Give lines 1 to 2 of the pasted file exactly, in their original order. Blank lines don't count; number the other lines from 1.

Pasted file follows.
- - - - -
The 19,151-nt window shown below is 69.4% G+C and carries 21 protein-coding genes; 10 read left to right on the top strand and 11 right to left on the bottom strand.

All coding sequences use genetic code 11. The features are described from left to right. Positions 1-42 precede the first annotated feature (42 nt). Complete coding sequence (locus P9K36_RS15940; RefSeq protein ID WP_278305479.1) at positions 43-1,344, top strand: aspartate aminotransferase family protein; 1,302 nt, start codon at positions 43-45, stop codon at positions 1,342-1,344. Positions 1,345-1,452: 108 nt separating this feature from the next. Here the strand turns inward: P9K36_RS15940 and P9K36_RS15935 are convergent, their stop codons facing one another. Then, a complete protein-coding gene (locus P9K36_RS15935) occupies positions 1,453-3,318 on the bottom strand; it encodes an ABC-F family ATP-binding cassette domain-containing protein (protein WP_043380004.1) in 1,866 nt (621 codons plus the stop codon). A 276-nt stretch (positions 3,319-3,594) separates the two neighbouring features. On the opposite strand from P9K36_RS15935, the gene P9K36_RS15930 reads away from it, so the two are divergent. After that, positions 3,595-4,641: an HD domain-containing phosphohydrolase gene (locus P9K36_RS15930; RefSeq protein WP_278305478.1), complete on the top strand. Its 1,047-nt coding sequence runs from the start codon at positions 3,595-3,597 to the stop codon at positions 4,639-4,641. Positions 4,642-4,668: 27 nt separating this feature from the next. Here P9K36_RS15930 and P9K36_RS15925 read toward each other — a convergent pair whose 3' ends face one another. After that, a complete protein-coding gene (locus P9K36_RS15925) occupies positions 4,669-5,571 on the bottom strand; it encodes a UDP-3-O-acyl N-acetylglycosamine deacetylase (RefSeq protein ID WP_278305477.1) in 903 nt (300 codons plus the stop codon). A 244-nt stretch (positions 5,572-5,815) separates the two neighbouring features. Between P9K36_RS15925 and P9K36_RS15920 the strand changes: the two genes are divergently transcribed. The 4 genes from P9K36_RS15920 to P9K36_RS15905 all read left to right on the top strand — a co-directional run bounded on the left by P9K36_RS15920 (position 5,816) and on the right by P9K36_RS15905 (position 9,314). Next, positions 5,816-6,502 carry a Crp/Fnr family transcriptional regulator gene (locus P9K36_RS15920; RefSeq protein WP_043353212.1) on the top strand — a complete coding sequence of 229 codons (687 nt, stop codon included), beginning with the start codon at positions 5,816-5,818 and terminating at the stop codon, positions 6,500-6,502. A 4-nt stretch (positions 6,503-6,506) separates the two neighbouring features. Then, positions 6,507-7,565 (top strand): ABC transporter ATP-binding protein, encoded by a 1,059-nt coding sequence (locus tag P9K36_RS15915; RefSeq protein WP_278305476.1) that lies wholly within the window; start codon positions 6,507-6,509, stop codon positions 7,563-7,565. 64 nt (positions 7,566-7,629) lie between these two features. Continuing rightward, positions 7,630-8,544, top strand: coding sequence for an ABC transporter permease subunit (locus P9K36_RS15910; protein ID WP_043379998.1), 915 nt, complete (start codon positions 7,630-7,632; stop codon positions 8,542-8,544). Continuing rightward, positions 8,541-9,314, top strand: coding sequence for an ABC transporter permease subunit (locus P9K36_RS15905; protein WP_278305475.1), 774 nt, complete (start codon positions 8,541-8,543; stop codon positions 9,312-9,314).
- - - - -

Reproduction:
The 19,151-nt window shown below is 69.4% G+C and carries 21 protein-coding genes; 10 read left to right on the top strand and 11 right to left on the bottom strand.

All coding sequences use genetic code 11. The features are described from left to right. Positions 1-42 precede the first annotated feature (42 nt). Complete coding sequence (locus P9K36_RS15940; RefSeq protein ID WP_278305479.1) at positions 43-1,344, top strand: aspartate aminotransferase family protein; 1,302 nt, start codon at positions 43-45, stop codon at positions 1,342-1,344. Positions 1,345-1,452: 108 nt separating this feature from the next. Here the strand turns inward: P9K36_RS15940 and P9K36_RS15935 are convergent, their stop codons facing one another. Then, a complete protein-coding gene (locus P9K36_RS15935) occupies positions 1,453-3,318 on the bottom strand; it encodes an ABC-F family ATP-binding cassette domain-containing protein (protein WP_043380004.1) in 1,866 nt (621 codons plus the stop codon). A 276-nt stretch (positions 3,319-3,594) separates the two neighbouring features. On the opposite strand from P9K36_RS15935, the gene P9K36_RS15930 reads away from it, so the two are divergent. After that, positions 3,595-4,641: an HD domain-containing phosphohydrolase gene (locus P9K36_RS15930; RefSeq protein WP_278305478.1), complete on the top strand. Its 1,047-nt coding sequence runs from the start codon at positions 3,595-3,597 to the stop codon at positions 4,639-4,641. Positions 4,642-4,668: 27 nt separating this feature from the next. Here P9K36_RS15930 and P9K36_RS15925 read toward each other — a convergent pair whose 3' ends face one another. After that, a complete protein-coding gene (locus P9K36_RS15925) occupies positions 4,669-5,571 on the bottom strand; it encodes a UDP-3-O-acyl N-acetylglycosamine deacetylase (RefSeq protein ID WP_278305477.1) in 903 nt (300 codons plus the stop codon). A 244-nt stretch (positions 5,572-5,815) separates the two neighbouring features. Between P9K36_RS15925 and P9K36_RS15920 the strand changes: the two genes are divergently transcribed. The 4 genes from P9K36_RS15920 to P9K36_RS15905 all read left to right on the top strand — a co-directional run bounded on the left by P9K36_RS15920 (position 5,816) and on the right by P9K36_RS15905 (position 9,314). Next, positions 5,816-6,502 carry a Crp/Fnr family transcriptional regulator gene (locus P9K36_RS15920; RefSeq protein WP_043353212.1) on the top strand — a complete coding sequence of 229 codons (687 nt, stop codon included), beginning with the start codon at positions 5,816-5,818 and terminating at the stop codon, positions 6,500-6,502. A 4-nt stretch (positions 6,503-6,506) separates the two neighbouring features. Then, positions 6,507-7,565 (top strand): ABC transporter ATP-binding protein, encoded by a 1,059-nt coding sequence (locus tag P9K36_RS15915; RefSeq protein WP_278305476.1) that lies wholly within the window; start codon positions 6,507-6,509, stop codon positions 7,563-7,565. 64 nt (positions 7,566-7,629) lie between these two features. Continuing rightward, positions 7,630-8,544, top strand: coding sequence for an ABC transporter permease subunit (locus P9K36_RS15910; protein ID WP_043379998.1), 915 nt, complete (start codon positions 7,630-7,632; stop codon positions 8,542-8,544). Continuing rightward, positions 8,541-9,314, top strand: coding sequence for an ABC transporter permease subunit (locus P9K36_RS15905; protein WP_278305475.1), 774 nt, complete (start codon positions 8,541-8,543; stop codon positions 9,312-9,314).